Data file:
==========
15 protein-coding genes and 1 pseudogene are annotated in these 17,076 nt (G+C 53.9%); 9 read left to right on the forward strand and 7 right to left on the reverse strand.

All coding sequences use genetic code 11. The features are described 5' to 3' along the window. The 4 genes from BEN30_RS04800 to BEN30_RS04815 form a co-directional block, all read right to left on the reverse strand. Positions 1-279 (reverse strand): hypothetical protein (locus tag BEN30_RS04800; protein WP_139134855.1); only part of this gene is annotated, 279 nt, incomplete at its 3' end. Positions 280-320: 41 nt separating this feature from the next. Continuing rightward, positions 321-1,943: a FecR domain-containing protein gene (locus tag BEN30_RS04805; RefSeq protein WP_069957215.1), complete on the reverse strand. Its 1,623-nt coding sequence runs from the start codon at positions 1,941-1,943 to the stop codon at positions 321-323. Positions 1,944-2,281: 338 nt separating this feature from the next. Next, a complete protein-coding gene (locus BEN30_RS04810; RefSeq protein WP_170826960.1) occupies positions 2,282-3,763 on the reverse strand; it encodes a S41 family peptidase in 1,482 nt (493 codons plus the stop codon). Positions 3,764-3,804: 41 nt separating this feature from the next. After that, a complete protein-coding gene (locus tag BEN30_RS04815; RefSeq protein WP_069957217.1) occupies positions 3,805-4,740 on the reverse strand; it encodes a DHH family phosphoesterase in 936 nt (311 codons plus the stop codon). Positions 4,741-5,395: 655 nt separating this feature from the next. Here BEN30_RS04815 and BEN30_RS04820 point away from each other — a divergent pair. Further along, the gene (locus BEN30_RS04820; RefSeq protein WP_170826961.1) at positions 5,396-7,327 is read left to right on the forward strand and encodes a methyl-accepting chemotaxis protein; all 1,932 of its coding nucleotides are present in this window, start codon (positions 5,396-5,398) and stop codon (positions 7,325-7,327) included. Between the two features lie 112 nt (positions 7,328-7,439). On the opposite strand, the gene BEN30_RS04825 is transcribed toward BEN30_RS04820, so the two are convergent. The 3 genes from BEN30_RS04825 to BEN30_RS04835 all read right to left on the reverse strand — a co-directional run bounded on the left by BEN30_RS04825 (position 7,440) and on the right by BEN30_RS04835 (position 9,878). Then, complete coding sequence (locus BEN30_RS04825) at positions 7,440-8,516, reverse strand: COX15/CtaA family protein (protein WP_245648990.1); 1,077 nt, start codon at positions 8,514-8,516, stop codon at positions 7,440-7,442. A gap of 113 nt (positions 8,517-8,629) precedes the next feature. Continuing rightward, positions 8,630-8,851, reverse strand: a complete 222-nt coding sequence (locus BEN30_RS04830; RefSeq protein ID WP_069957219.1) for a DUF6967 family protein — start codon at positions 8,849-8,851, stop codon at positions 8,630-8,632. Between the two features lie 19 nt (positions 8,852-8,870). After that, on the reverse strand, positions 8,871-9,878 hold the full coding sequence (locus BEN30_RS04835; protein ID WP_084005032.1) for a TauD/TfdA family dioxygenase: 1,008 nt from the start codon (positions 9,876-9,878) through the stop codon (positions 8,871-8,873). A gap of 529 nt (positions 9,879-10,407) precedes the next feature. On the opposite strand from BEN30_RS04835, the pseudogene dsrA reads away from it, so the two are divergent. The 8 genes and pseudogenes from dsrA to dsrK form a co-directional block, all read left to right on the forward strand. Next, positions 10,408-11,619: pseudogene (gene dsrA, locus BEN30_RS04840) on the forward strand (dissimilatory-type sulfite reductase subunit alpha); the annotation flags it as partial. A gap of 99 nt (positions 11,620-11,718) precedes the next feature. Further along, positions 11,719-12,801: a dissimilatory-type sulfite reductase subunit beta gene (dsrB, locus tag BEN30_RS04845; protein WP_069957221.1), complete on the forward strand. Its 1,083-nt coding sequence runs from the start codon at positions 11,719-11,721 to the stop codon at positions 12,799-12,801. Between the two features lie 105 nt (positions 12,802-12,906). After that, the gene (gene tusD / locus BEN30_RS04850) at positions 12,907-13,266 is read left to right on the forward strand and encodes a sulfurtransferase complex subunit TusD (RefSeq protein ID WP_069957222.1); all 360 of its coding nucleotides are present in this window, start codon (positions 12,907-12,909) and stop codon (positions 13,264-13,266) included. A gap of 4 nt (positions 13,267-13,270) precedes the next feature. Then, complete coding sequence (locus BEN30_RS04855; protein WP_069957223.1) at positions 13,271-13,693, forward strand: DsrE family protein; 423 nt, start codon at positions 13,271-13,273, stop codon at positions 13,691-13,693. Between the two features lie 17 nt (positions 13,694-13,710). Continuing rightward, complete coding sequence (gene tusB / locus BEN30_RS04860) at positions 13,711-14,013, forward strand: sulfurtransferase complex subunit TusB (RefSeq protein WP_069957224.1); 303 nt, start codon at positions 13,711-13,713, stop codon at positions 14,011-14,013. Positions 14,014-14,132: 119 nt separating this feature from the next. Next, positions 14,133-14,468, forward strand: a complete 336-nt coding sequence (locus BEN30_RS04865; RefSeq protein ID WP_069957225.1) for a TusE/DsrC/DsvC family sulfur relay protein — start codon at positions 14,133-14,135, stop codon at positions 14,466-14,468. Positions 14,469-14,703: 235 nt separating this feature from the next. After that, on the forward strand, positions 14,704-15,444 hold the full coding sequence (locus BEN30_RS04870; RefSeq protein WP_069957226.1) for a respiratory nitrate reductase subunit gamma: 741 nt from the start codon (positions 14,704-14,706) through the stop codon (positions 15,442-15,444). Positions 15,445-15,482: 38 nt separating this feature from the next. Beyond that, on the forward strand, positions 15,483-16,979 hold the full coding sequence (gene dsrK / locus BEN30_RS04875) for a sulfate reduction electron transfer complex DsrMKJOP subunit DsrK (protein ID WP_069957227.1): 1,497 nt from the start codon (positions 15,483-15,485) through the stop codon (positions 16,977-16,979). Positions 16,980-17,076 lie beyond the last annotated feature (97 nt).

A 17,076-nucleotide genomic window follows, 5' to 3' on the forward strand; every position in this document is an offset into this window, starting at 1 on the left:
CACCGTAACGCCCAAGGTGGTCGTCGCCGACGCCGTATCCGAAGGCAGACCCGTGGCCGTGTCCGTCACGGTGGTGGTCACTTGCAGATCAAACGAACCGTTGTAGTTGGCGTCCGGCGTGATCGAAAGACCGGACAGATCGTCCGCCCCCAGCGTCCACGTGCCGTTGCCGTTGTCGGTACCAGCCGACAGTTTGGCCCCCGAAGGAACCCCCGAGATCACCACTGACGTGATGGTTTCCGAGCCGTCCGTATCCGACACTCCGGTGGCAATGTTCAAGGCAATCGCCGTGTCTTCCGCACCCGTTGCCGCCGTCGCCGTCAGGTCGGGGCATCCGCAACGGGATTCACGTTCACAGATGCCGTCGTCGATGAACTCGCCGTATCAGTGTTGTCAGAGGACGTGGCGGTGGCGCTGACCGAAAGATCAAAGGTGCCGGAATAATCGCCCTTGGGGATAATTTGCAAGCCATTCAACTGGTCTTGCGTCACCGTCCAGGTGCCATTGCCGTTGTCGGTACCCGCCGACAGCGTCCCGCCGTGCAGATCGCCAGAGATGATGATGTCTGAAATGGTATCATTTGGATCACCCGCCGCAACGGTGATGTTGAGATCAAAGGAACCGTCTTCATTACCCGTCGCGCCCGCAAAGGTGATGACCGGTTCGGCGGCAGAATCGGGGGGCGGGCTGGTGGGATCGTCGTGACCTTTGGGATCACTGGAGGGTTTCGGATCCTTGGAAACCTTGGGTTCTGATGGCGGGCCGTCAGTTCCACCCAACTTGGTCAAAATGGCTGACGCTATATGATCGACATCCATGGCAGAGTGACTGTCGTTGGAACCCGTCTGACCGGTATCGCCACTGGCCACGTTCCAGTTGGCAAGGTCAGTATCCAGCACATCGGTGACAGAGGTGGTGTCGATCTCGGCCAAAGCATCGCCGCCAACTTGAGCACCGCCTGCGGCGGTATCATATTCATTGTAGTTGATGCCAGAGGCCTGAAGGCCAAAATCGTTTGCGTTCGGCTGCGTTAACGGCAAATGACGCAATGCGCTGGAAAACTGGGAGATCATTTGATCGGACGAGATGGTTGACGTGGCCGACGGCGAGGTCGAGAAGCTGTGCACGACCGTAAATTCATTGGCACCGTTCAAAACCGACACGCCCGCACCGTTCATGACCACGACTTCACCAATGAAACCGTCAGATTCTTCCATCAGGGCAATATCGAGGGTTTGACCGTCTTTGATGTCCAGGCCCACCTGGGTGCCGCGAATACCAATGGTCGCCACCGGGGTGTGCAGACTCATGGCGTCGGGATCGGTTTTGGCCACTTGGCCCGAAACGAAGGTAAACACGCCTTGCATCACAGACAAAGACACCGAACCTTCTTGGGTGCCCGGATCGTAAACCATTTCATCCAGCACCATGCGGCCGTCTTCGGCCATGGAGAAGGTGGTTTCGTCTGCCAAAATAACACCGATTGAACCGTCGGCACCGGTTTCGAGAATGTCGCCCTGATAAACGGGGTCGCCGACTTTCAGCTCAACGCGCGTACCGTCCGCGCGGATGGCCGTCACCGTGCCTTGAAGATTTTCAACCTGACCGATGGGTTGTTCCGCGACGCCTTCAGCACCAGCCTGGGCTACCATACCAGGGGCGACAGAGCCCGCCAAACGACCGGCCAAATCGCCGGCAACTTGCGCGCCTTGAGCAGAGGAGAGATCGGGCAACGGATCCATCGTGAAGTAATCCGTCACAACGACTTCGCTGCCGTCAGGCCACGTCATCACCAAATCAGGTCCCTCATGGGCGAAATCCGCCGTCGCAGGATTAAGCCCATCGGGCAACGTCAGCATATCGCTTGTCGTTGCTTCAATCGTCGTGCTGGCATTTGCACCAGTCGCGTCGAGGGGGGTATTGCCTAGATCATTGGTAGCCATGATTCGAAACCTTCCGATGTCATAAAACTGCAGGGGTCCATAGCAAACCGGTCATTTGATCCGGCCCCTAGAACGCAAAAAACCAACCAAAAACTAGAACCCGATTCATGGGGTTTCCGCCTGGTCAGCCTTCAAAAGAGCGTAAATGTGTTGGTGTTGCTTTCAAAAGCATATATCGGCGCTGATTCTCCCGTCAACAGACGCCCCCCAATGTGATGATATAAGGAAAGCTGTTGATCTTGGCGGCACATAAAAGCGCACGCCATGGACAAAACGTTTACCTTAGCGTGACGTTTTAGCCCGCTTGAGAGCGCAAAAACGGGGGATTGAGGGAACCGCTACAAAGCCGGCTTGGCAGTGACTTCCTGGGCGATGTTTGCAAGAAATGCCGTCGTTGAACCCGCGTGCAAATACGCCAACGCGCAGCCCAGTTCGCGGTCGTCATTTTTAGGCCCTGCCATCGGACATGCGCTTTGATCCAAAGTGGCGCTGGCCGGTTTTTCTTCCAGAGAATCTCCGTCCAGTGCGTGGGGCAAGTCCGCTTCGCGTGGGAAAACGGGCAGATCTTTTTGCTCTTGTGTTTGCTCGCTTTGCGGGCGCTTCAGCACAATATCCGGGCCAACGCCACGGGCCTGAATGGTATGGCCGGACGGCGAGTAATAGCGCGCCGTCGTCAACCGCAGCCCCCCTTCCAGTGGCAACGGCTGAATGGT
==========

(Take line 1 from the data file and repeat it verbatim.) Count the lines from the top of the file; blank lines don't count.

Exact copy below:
15 protein-coding genes and 1 pseudogene are annotated in these 17,076 nt (G+C 53.9%); 9 read left to right on the forward strand and 7 right to left on the reverse strand.